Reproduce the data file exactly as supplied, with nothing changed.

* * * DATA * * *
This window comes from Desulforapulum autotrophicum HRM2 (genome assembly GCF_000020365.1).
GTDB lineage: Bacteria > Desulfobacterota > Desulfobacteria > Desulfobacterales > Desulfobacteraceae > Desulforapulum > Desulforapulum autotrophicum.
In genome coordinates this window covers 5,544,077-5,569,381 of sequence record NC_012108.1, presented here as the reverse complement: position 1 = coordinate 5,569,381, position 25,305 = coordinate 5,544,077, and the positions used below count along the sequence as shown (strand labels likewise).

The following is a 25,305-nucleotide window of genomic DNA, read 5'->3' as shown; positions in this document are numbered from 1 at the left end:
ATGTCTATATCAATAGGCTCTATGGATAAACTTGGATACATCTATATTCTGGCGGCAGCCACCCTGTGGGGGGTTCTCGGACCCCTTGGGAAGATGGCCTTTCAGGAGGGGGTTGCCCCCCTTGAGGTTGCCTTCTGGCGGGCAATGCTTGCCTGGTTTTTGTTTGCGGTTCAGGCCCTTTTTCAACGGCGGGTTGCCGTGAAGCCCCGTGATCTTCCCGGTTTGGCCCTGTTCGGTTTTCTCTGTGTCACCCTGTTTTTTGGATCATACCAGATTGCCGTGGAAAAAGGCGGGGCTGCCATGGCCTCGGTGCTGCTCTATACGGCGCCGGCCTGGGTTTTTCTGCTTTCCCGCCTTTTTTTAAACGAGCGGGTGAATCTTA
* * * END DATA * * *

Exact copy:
This window comes from Desulforapulum autotrophicum HRM2 (genome assembly GCF_000020365.1).
GTDB lineage: Bacteria > Desulfobacterota > Desulfobacteria > Desulfobacterales > Desulfobacteraceae > Desulforapulum > Desulforapulum autotrophicum.
In genome coordinates this window covers 5,544,077-5,569,381 of sequence record NC_012108.1, presented here as the reverse complement: position 1 = coordinate 5,569,381, position 25,305 = coordinate 5,544,077, and the positions used below count along the sequence as shown (strand labels likewise).

The following is a 25,305-nucleotide window of genomic DNA, read 5'->3' as shown; positions in this document are numbered from 1 at the left end:
ATGTCTATATCAATAGGCTCTATGGATAAACTTGGATACATCTATATTCTGGCGGCAGCCACCCTGTGGGGGGTTCTCGGACCCCTTGGGAAGATGGCCTTTCAGGAGGGGGTTGCCCCCCTTGAGGTTGCCTTCTGGCGGGCAATGCTTGCCTGGTTTTTGTTTGCGGTTCAGGCCCTTTTTCAACGGCGGGTTGCCGTGAAGCCCCGTGATCTTCCCGGTTTGGCCCTGTTCGGTTTTCTCTGTGTCACCCTGTTTTTTGGATCATACCAGATTGCCGTGGAAAAAGGCGGGGCTGCCATGGCCTCGGTGCTGCTCTATACGGCGCCGGCCTGGGTTTTTCTGCTTTCCCGCCTTTTTTTAAACGAGCGGGTGAATCTTA